A listener gets the distinct feeling that Mathew Cawes, frontman of the New York-based trio Nada Surf, has no capacity for cynicism. Nada Surf’s previous album, Let Go, featured songs about love, butterflies and Bob Dylan. Critically lauded for its pensive and whimsical lyrics and deemed a gem of pop simplicity, the band began to dispel any haunting memories of their one-hit single, “Popular” (circa 1996 MTV).

Music Reviews
“That one looks like a cotton ball – That one looks like mashed potatoes -” (Courtesy of Barsuk)

What makes their latest effort, The Weight is a Gift, both a nice pop album and a quickly tiresome listen is precisely what gave Nada Surf notoriety with Let Go. Yes, there’s something charming about Cawes’s personality; think a 30-year-old dork (not a virgin) who still opens his eyes wide at nature and life and spends his Saturdays rewatching “Star Wars.” He’s not a contemptible nerd, but he’s a reminder of positive thought in an utterly negative world.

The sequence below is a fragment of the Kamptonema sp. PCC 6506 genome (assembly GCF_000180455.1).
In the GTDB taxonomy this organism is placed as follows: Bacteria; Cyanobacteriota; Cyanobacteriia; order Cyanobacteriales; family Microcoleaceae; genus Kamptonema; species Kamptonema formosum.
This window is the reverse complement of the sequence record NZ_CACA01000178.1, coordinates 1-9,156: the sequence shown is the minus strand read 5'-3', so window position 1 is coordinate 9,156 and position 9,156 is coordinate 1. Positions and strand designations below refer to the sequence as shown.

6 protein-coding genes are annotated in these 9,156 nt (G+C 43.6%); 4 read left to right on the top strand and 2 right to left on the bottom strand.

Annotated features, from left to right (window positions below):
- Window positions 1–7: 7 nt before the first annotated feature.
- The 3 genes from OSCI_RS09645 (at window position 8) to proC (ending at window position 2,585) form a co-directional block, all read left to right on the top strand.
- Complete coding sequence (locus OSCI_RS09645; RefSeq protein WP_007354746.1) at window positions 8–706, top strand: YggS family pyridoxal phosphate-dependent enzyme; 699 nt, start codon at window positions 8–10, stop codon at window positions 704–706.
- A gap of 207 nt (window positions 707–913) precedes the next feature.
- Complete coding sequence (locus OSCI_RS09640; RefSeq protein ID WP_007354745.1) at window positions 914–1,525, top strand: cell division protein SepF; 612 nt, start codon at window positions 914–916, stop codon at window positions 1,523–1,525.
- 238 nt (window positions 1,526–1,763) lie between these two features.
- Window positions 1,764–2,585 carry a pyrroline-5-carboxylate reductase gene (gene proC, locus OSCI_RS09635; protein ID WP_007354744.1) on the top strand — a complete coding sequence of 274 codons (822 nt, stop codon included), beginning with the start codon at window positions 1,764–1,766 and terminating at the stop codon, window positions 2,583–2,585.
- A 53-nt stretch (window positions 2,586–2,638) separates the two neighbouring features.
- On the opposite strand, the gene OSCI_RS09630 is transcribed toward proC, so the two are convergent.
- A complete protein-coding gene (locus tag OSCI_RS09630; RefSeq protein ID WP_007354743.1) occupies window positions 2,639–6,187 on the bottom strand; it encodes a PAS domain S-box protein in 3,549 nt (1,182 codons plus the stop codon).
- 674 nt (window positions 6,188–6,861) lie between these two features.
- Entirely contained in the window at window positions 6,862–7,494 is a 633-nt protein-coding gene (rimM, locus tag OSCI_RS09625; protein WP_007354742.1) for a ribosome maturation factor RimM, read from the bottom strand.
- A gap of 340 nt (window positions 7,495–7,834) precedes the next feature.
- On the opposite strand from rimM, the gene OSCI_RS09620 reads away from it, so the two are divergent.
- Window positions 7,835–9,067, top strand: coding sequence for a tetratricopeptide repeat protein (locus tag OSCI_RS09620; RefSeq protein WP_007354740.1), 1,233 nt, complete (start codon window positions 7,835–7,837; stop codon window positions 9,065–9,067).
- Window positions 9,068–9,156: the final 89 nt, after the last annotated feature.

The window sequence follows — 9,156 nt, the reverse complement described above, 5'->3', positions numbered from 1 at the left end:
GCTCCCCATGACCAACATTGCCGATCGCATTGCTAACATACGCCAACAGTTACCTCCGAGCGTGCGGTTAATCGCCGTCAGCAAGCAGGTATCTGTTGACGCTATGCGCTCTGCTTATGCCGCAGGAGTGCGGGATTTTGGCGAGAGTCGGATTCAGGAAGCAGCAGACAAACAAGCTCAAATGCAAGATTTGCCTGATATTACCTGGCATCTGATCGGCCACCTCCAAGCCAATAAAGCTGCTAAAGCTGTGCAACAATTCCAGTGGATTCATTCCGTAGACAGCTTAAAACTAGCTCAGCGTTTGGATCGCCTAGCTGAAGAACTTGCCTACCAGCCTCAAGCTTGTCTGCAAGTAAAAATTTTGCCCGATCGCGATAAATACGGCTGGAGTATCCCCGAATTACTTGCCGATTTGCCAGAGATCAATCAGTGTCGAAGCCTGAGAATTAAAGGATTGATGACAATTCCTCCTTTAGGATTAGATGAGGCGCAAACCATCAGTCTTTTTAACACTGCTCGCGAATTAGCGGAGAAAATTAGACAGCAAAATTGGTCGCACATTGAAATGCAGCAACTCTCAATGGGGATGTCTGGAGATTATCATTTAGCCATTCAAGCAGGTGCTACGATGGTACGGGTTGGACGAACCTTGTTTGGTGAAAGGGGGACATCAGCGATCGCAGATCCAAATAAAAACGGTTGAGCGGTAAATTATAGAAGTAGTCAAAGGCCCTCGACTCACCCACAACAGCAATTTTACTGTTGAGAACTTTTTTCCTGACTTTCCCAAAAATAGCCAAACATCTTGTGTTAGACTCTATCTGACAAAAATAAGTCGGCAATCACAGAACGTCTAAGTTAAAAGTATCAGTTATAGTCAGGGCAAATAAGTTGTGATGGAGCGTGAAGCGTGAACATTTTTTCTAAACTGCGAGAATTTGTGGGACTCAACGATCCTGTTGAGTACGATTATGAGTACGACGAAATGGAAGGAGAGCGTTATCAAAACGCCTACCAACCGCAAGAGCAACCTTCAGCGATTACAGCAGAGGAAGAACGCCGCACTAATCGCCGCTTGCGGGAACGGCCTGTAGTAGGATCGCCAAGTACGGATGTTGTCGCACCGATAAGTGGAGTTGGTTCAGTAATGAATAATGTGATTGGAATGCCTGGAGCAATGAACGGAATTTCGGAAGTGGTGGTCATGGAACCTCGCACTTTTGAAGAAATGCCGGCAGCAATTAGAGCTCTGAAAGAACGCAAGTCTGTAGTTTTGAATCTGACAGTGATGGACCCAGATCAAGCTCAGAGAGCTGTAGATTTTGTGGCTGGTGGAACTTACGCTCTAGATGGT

Take “Blankest Year.” Cawes exalts, “Oh fuck it / I’m gonna have a party,” and you can hear him revolting against his parents. On the album’s title track, as well as on “Your Legs Grow,” he sings in gleeful resistance to the inevitable pains that accompany adulthood.

Death Cab For Cutie guitarist Chris Walla appears as a guest producer on The Weight Is a Gift; he’s a great influence on the album’s sound. Most of its songs are three-minute-long pieces featuring cheery, predictable rock melodies that don’t bring any new sounds to the table. With the exception of some mild country twang on “Comes a Time” and a dissonant background to “Imaginary Friends,” this album doesn’t breach the comfort zone of four-chord rock standards.

Pretty vocal harmonies and hum-worthy choruses make this a listenable and fun album. But unlike Let Go, which had the beautiful “Blonde on Blonde,” no song really stands out.. For a group of introspective nerds – one without the pretensions of Rivers Cuomo – look no further than Nada Surf.


Rating: 2-1/2 stars out of 5

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